In the 5 years before and after retirement, evaluating clients’ long term care insurance needs may be on every advisor’s retirement planning checklist, but evaluating life insurance needs may not be. The life insurance should be there, though.

In fact, looking at both sets of needs should be an integral part of the retirement planning process. Here’s why.

People often purchase life insurance to manage income replacement needs associated with parental obligations, like paying for college. True, such obligations may no longer be critical in the 10-year period examined here, but the need for life insurance may still remain.

As individuals live longer, especially women, the need to supplement lifetime income is growing in importance. For married couples age 65, there is a 72% chance one spouse will live to age 85, according to a June 2006 Prudential study. A life policy can help supplement income for the surviving spouse.

For example, although the surviving spouse will be able to continue receiving the higher Social Security benefit of the two, the lesser benefit will end. Furthermore, some who were receiving a defined benefit pension payout may see that payment reduced in half upon the spouse’s death, depending on the payment option the couple chose when benefit payments began.

This overall reduction in household income could adversely affect the standard of living of the surviving spouse. Life insurance is a way to bridge that gap and ensure the surviving spouse is not forced to downsize home or lifestyle.

There are many other reasons why individual life insurance needs might continue during retirement (see list).

Those who previously purchased life insurance but no longer have any clearly identifiable life insurance need should consider current and future needs before canceling or surrendering the policy.

Reason: should the person need life insurance later in life, he or she may no longer be insurable at a reasonable cost, if at all. Plus, there’s a taxable event to consider. Surrendering the life policy will trigger income tax on the inside build-up within the policy.

Of course, people should not keep a life policy solely for tax reasons, but there may be a tax-wise strategy for unlocking the policy’s tax liability over time so it coordinates with the retirement plan.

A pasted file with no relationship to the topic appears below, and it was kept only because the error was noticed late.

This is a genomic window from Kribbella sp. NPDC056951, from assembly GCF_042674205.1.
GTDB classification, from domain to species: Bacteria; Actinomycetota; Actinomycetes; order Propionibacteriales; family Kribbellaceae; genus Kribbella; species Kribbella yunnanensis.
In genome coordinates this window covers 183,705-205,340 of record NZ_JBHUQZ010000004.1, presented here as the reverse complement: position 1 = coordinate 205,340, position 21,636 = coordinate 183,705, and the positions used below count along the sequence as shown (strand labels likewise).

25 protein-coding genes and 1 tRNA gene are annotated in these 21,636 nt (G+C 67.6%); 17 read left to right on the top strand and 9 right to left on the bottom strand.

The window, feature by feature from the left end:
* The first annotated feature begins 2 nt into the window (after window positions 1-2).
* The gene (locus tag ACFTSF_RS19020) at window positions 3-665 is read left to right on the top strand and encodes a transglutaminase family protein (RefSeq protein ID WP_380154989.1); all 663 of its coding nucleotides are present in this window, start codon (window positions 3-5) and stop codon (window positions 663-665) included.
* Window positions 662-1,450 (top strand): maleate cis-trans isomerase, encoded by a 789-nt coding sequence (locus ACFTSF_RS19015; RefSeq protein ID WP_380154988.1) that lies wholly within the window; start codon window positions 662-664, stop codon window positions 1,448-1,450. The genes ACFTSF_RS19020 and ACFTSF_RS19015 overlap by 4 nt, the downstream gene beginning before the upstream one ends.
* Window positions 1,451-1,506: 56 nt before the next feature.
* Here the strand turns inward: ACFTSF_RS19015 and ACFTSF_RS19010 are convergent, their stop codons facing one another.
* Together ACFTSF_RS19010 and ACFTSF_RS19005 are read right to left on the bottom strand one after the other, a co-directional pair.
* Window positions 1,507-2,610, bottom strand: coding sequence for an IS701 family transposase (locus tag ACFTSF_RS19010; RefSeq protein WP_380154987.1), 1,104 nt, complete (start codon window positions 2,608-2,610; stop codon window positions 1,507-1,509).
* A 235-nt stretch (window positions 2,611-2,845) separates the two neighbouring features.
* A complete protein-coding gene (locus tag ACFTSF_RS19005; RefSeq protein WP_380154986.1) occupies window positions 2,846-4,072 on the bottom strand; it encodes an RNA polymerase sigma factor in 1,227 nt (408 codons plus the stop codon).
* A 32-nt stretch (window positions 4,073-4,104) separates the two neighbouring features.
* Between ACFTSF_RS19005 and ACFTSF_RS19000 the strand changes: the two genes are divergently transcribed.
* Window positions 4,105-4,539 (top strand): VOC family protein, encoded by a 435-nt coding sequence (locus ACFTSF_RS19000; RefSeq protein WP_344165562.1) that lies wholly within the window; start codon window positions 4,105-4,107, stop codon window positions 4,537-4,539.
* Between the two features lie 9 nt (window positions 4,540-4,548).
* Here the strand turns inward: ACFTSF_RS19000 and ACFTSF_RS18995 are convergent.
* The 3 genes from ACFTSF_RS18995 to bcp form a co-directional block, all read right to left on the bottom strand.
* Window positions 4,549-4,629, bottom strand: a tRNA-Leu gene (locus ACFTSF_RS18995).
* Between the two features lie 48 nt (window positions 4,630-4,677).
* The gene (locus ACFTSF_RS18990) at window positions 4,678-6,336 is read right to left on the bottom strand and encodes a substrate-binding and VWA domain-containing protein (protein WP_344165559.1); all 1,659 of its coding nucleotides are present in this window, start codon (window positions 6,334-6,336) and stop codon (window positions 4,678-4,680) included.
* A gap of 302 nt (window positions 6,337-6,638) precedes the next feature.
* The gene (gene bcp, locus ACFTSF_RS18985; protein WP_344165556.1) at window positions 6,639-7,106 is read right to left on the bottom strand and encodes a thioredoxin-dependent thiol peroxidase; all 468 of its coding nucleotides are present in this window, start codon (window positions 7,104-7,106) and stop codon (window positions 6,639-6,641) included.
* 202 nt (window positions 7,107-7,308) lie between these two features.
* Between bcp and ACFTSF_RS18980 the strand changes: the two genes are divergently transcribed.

Given that one’s likelihood of needing long term care increases with age, purchasing an LTC policy should also be an important consideration. Assuming that people cannot afford to self-insure this risk and don’t want to spend down assets to become eligible for Medicaid, such insurance may be a good way to manage the risk of significant LTC expenses. An LTC policy can also serve as protection against erosion of an estate intended for children or other heirs.

For many, though, the cost of LTC insurance is prohibitive. One funding alternative is a life insurance contract that no longer meets the person’s current needs. Starting in 2010, an individual can exchange a life policy for an LTC policy–and avoid paying income tax on the gain in the life insurance contract.

Example: A life policy with $100,000 of cash surrender value and a tax basis of $50,000 can be exchanged for a single premium LTC policy with a $100,000 premium. Prior to the change in law, the person would have to pay tax on the $50,000 of gain in the life policy, reducing the amount available to purchase LTC insurance by approximately $20,000 (assuming the $50,000 gain is subject to federal and state income tax at a rate of 40%). Of course, it’s critical to determine whether the person’s insurance needs have indeed changed. If he or she no longer needs the life insurance but does need LTC insurance, however, the life policy’s cash value can be used to purchase an LTC contract.

Another solution might be to buy an LTC policy with a lengthy elimination period–that is, the period between when the need for LTC arises and when the LTC coverage begins. This will reduce the cost yet still provide a type of limited stop-loss protection in the event the LTC need exceeds the lengthy elimination period. While this may not be the ideal solution, some LTC protection is better than none in managing what could turn out to be a very significant expense.

Robert Fishbein is vice president and corporate counsel in the tax department of Prudential Financial, Newark, N.J. His email address is